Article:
00:04:18 ◼ ► kicking my butt. It's not easy at all. And of course, because I'm working in C, I am frequently
00:04:24 ◼ ► like having these comical errors where like, you know, I love working in C. I like C was kind of
00:04:29 ◼ ► like my, my programming youth and, and I really enjoyed it. And I, my first job was all in C.
00:04:36 ◼ ► So I do love C on, on a very like intellectual level, but it is awfully funny when like,
00:04:46 ◼ ► worked like last build in this build, it's making random noise all over the place. Well,
00:04:51 ◼ ► I screwed up on memory somewhere and you just got to find like, where is the somewhere like
00:04:59 ◼ ► Oh boy. So I've had a number of those times and I've had a lot of terrible luck trying to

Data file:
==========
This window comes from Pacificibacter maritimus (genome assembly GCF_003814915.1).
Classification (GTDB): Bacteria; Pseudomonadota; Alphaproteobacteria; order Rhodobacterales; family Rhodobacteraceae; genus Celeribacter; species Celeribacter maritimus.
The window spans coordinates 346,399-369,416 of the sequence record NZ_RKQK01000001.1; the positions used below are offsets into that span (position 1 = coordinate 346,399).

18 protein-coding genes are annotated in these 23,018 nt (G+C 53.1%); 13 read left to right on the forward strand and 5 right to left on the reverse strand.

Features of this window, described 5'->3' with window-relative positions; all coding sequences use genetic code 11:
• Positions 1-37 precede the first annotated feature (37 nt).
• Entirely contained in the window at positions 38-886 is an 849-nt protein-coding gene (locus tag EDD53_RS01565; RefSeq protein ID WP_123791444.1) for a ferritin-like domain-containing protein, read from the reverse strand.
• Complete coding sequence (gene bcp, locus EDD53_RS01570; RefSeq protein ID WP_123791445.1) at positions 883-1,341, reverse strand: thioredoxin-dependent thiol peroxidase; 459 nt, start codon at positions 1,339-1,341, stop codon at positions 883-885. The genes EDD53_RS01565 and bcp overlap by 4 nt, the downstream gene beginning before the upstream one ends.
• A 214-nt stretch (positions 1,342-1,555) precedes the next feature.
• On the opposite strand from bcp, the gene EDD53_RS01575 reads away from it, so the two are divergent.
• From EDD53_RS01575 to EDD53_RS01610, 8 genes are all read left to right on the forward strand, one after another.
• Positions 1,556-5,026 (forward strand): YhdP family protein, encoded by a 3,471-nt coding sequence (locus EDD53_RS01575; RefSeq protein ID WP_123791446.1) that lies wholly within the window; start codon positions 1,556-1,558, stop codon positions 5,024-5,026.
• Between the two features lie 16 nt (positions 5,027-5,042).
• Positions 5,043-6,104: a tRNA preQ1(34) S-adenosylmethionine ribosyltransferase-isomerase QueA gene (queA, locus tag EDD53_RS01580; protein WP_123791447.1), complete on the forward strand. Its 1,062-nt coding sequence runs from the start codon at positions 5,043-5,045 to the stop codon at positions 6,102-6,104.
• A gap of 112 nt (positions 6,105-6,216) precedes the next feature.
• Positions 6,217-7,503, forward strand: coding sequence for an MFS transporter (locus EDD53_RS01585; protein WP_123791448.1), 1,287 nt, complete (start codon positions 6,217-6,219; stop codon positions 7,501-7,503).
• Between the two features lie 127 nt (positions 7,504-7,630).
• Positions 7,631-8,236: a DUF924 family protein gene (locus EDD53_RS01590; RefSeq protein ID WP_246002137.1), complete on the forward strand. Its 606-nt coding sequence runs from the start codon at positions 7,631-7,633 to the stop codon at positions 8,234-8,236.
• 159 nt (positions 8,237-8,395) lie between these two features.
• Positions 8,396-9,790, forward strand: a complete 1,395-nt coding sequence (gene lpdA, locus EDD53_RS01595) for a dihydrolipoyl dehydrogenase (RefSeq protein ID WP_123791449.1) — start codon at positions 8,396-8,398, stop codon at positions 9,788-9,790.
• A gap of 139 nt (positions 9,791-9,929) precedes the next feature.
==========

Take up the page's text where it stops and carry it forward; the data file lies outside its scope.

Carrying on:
00:05:05 ◼ ► implement my limiter. Uh, but, uh, getting there slowly. Now why C speed? Because the API you're
00:05:13 ◼ ► using to see all the above some of the above the API. I'm actually not dealing directly with core
00:05:18 ◼ ► audio at this level. I'm dealing just with like float arrays, like just like giant, giant buffers
00:05:24 ◼ ► of floats that are sample data. So I could be writing this pretty much anything that can,
00:05:29 ◼ ► that can operate on raw buffers. When I write code at this level, I make extensive use of the, uh,
00:05:40 ◼ ► wrapper functions around highly vectorized optimizations for common math operations and
00:05:44 ◼ ► this kind of thing. So like if you want to like take an array of 500 numbers and multiply them
00:05:49 ◼ ► all by the same value or multiply two giant arrays of 500 numbers by each other and put the result